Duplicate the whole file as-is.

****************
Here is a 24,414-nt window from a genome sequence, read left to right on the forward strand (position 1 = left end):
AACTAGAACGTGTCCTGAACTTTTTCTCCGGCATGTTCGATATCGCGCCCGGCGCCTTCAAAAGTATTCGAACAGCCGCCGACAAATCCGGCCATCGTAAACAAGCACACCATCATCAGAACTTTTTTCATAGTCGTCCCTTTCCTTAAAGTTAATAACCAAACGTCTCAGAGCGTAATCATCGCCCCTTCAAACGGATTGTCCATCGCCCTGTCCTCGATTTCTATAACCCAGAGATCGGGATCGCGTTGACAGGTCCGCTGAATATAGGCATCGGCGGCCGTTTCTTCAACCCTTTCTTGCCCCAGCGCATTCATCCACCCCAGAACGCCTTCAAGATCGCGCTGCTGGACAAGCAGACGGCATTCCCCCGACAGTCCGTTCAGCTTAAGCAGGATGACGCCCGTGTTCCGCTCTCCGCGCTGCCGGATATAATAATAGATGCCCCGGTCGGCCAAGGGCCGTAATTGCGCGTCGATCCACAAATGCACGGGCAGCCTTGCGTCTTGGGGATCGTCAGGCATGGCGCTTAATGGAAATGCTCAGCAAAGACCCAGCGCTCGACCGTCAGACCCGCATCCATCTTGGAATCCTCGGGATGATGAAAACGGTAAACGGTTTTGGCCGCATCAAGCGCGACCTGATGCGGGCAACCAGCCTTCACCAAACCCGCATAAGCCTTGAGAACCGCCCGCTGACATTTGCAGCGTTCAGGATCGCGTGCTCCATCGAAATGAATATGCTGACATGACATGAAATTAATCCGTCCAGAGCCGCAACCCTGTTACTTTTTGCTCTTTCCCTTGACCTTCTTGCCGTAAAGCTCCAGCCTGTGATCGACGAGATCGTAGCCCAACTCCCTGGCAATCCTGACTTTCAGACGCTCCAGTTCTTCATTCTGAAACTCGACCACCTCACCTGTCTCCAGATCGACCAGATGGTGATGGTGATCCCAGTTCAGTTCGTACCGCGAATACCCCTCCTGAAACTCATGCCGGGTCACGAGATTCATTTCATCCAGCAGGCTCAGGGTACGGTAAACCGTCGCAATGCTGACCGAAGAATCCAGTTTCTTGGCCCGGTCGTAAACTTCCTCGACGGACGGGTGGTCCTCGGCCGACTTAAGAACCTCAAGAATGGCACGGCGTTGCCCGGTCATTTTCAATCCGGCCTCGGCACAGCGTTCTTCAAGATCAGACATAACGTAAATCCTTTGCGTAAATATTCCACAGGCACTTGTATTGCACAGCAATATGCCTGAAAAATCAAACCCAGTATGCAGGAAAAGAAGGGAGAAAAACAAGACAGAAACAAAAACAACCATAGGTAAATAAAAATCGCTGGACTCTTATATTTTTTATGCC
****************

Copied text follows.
Here is a 24,414-nt window from a genome sequence, read left to right on the forward strand (position 1 = left end):
AACTAGAACGTGTCCTGAACTTTTTCTCCGGCATGTTCGATATCGCGCCCGGCGCCTTCAAAAGTATTCGAACAGCCGCCGACAAATCCGGCCATCGTAAACAAGCACACCATCATCAGAACTTTTTTCATAGTCGTCCCTTTCCTTAAAGTTAATAACCAAACGTCTCAGAGCGTAATCATCGCCCCTTCAAACGGATTGTCCATCGCCCTGTCCTCGATTTCTATAACCCAGAGATCGGGATCGCGTTGACAGGTCCGCTGAATATAGGCATCGGCGGCCGTTTCTTCAACCCTTTCTTGCCCCAGCGCATTCATCCACCCCAGAACGCCTTCAAGATCGCGCTGCTGGACAAGCAGACGGCATTCCCCCGACAGTCCGTTCAGCTTAAGCAGGATGACGCCCGTGTTCCGCTCTCCGCGCTGCCGGATATAATAATAGATGCCCCGGTCGGCCAAGGGCCGTAATTGCGCGTCGATCCACAAATGCACGGGCAGCCTTGCGTCTTGGGGATCGTCAGGCATGGCGCTTAATGGAAATGCTCAGCAAAGACCCAGCGCTCGACCGTCAGACCCGCATCCATCTTGGAATCCTCGGGATGATGAAAACGGTAAACGGTTTTGGCCGCATCAAGCGCGACCTGATGCGGGCAACCAGCCTTCACCAAACCCGCATAAGCCTTGAGAACCGCCCGCTGACATTTGCAGCGTTCAGGATCGCGTGCTCCATCGAAATGAATATGCTGACATGACATGAAATTAATCCGTCCAGAGCCGCAACCCTGTTACTTTTTGCTCTTTCCCTTGACCTTCTTGCCGTAAAGCTCCAGCCTGTGATCGACGAGATCGTAGCCCAACTCCCTGGCAATCCTGACTTTCAGACGCTCCAGTTCTTCATTCTGAAACTCGACCACCTCACCTGTCTCCAGATCGACCAGATGGTGATGGTGATCCCAGTTCAGTTCGTACCGCGAATACCCCTCCTGAAACTCATGCCGGGTCACGAGATTCATTTCATCCAGCAGGCTCAGGGTACGGTAAACCGTCGCAATGCTGACCGAAGAATCCAGTTTCTTGGCCCGGTCGTAAACTTCCTCGACGGACGGGTGGTCCTCGGCCGACTTAAGAACCTCAAGAATGGCACGGCGTTGCCCGGTCATTTTCAATCCGGCCTCGGCACAGCGTTCTTCAAGATCAGACATAACGTAAATCCTTTGCGTAAATATTCCACAGGCACTTGTATTGCACAGCAATATGCCTGAAAAATCAAACCCAGTATGCAGGAAAAGAAGGGAGAAAAACAAGACAGAAACAAAAACAACCATAGGTAAATAAAAATCGCTGGACTCTTATATTTTTTATGCC